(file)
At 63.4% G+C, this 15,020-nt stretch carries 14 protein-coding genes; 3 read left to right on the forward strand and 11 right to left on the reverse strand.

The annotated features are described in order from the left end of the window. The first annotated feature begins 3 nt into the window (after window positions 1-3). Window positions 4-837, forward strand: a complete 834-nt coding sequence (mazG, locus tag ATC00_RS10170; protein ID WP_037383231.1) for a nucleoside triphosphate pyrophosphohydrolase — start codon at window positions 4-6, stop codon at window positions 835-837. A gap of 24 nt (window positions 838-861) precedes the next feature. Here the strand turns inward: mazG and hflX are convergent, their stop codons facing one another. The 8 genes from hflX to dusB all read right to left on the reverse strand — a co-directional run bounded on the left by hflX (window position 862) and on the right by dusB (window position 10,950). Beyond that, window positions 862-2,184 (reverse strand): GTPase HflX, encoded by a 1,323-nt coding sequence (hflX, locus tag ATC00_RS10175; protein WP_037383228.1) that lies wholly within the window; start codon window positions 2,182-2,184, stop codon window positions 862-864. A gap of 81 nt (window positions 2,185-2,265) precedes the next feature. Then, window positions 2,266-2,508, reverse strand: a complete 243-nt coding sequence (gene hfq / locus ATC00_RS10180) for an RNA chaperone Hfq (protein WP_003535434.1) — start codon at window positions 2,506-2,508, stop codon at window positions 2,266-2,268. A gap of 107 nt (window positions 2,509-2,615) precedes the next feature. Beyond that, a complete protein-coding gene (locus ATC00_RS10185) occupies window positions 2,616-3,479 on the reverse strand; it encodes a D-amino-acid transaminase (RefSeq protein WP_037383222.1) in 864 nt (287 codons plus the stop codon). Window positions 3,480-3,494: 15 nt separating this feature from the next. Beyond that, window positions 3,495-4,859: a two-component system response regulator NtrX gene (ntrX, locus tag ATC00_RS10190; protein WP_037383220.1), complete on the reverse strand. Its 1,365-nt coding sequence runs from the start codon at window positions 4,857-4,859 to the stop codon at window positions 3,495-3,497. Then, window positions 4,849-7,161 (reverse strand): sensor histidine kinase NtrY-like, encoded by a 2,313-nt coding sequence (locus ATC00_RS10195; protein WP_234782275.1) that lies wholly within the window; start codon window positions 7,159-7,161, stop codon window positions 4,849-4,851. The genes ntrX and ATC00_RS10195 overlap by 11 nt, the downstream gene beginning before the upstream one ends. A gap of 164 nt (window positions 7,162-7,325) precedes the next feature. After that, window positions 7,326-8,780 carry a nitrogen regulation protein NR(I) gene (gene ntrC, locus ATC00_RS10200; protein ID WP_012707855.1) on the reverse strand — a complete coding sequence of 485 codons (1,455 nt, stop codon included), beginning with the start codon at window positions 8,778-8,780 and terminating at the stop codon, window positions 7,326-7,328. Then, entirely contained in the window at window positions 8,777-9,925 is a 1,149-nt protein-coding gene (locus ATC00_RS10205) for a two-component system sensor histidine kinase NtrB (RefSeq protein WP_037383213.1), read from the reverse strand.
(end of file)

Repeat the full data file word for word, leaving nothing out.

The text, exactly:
At 63.4% G+C, this 15,020-nt stretch carries 14 protein-coding genes; 3 read left to right on the forward strand and 11 right to left on the reverse strand.

The annotated features are described in order from the left end of the window. The first annotated feature begins 3 nt into the window (after window positions 1-3). Window positions 4-837, forward strand: a complete 834-nt coding sequence (mazG, locus tag ATC00_RS10170; protein ID WP_037383231.1) for a nucleoside triphosphate pyrophosphohydrolase — start codon at window positions 4-6, stop codon at window positions 835-837. A gap of 24 nt (window positions 838-861) precedes the next feature. Here the strand turns inward: mazG and hflX are convergent, their stop codons facing one another. The 8 genes from hflX to dusB all read right to left on the reverse strand — a co-directional run bounded on the left by hflX (window position 862) and on the right by dusB (window position 10,950). Beyond that, window positions 862-2,184 (reverse strand): GTPase HflX, encoded by a 1,323-nt coding sequence (hflX, locus tag ATC00_RS10175; protein WP_037383228.1) that lies wholly within the window; start codon window positions 2,182-2,184, stop codon window positions 862-864. A gap of 81 nt (window positions 2,185-2,265) precedes the next feature. Then, window positions 2,266-2,508, reverse strand: a complete 243-nt coding sequence (gene hfq / locus ATC00_RS10180) for an RNA chaperone Hfq (protein WP_003535434.1) — start codon at window positions 2,506-2,508, stop codon at window positions 2,266-2,268. A gap of 107 nt (window positions 2,509-2,615) precedes the next feature. Beyond that, a complete protein-coding gene (locus ATC00_RS10185) occupies window positions 2,616-3,479 on the reverse strand; it encodes a D-amino-acid transaminase (RefSeq protein WP_037383222.1) in 864 nt (287 codons plus the stop codon). Window positions 3,480-3,494: 15 nt separating this feature from the next. Beyond that, window positions 3,495-4,859: a two-component system response regulator NtrX gene (ntrX, locus tag ATC00_RS10190; protein WP_037383220.1), complete on the reverse strand. Its 1,365-nt coding sequence runs from the start codon at window positions 4,857-4,859 to the stop codon at window positions 3,495-3,497. Then, window positions 4,849-7,161 (reverse strand): sensor histidine kinase NtrY-like, encoded by a 2,313-nt coding sequence (locus ATC00_RS10195; protein WP_234782275.1) that lies wholly within the window; start codon window positions 7,159-7,161, stop codon window positions 4,849-4,851. The genes ntrX and ATC00_RS10195 overlap by 11 nt, the downstream gene beginning before the upstream one ends. A gap of 164 nt (window positions 7,162-7,325) precedes the next feature. After that, window positions 7,326-8,780 carry a nitrogen regulation protein NR(I) gene (gene ntrC, locus ATC00_RS10200; protein ID WP_012707855.1) on the reverse strand — a complete coding sequence of 485 codons (1,455 nt, stop codon included), beginning with the start codon at window positions 8,778-8,780 and terminating at the stop codon, window positions 7,326-7,328. Then, entirely contained in the window at window positions 8,777-9,925 is a 1,149-nt protein-coding gene (locus ATC00_RS10205) for a two-component system sensor histidine kinase NtrB (RefSeq protein WP_037383213.1), read from the reverse strand.